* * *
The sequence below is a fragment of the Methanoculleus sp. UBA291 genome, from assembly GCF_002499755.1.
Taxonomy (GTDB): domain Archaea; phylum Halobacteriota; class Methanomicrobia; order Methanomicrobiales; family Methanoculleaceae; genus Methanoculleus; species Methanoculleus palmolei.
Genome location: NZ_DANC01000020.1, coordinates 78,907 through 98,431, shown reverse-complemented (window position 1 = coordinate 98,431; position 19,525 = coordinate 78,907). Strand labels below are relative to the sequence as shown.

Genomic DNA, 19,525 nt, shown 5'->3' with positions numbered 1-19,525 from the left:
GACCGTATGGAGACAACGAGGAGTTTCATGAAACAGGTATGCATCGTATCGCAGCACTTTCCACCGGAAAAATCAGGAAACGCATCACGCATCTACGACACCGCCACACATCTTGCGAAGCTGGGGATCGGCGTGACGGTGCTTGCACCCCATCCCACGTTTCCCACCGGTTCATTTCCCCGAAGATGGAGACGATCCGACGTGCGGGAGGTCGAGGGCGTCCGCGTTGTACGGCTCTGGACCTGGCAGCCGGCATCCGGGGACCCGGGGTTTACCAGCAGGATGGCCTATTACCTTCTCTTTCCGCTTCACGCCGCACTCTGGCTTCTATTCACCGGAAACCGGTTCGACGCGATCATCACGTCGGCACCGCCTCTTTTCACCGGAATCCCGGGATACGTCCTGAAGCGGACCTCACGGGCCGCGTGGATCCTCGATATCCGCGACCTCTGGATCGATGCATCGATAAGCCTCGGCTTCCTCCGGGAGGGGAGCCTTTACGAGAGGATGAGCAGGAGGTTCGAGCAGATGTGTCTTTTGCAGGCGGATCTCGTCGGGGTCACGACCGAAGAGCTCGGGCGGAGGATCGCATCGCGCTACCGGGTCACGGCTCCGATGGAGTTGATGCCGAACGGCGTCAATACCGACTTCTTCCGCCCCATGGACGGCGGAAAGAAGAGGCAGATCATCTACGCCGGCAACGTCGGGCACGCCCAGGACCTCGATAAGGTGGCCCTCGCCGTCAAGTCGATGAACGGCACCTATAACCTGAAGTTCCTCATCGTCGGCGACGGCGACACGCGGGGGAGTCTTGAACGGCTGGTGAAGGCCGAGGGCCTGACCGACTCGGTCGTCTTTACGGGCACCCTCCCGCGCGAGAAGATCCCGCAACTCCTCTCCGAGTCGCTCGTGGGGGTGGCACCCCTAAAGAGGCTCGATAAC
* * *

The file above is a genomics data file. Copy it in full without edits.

The sequence below is a fragment of the Methanoculleus sp. UBA291 genome, from assembly GCF_002499755.1.
Taxonomy (GTDB): domain Archaea; phylum Halobacteriota; class Methanomicrobia; order Methanomicrobiales; family Methanoculleaceae; genus Methanoculleus; species Methanoculleus palmolei.
Genome location: NZ_DANC01000020.1, coordinates 78,907 through 98,431, shown reverse-complemented (window position 1 = coordinate 98,431; position 19,525 = coordinate 78,907). Strand labels below are relative to the sequence as shown.

Genomic DNA, 19,525 nt, shown 5'->3' with positions numbered 1-19,525 from the left:
GACCGTATGGAGACAACGAGGAGTTTCATGAAACAGGTATGCATCGTATCGCAGCACTTTCCACCGGAAAAATCAGGAAACGCATCACGCATCTACGACACCGCCACACATCTTGCGAAGCTGGGGATCGGCGTGACGGTGCTTGCACCCCATCCCACGTTTCCCACCGGTTCATTTCCCCGAAGATGGAGACGATCCGACGTGCGGGAGGTCGAGGGCGTCCGCGTTGTACGGCTCTGGACCTGGCAGCCGGCATCCGGGGACCCGGGGTTTACCAGCAGGATGGCCTATTACCTTCTCTTTCCGCTTCACGCCGCACTCTGGCTTCTATTCACCGGAAACCGGTTCGACGCGATCATCACGTCGGCACCGCCTCTTTTCACCGGAATCCCGGGATACGTCCTGAAGCGGACCTCACGGGCCGCGTGGATCCTCGATATCCGCGACCTCTGGATCGATGCATCGATAAGCCTCGGCTTCCTCCGGGAGGGGAGCCTTTACGAGAGGATGAGCAGGAGGTTCGAGCAGATGTGTCTTTTGCAGGCGGATCTCGTCGGGGTCACGACCGAAGAGCTCGGGCGGAGGATCGCATCGCGCTACCGGGTCACGGCTCCGATGGAGTTGATGCCGAACGGCGTCAATACCGACTTCTTCCGCCCCATGGACGGCGGAAAGAAGAGGCAGATCATCTACGCCGGCAACGTCGGGCACGCCCAGGACCTCGATAAGGTGGCCCTCGCCGTCAAGTCGATGAACGGCACCTATAACCTGAAGTTCCTCATCGTCGGCGACGGCGACACGCGGGGGAGTCTTGAACGGCTGGTGAAGGCCGAGGGCCTGACCGACTCGGTCGTCTTTACGGGCACCCTCCCGCGCGAGAAGATCCCGCAACTCCTCTCCGAGTCGCTCGTGGGGGTGGCACCCCTAAAGAGGCTCGATAAC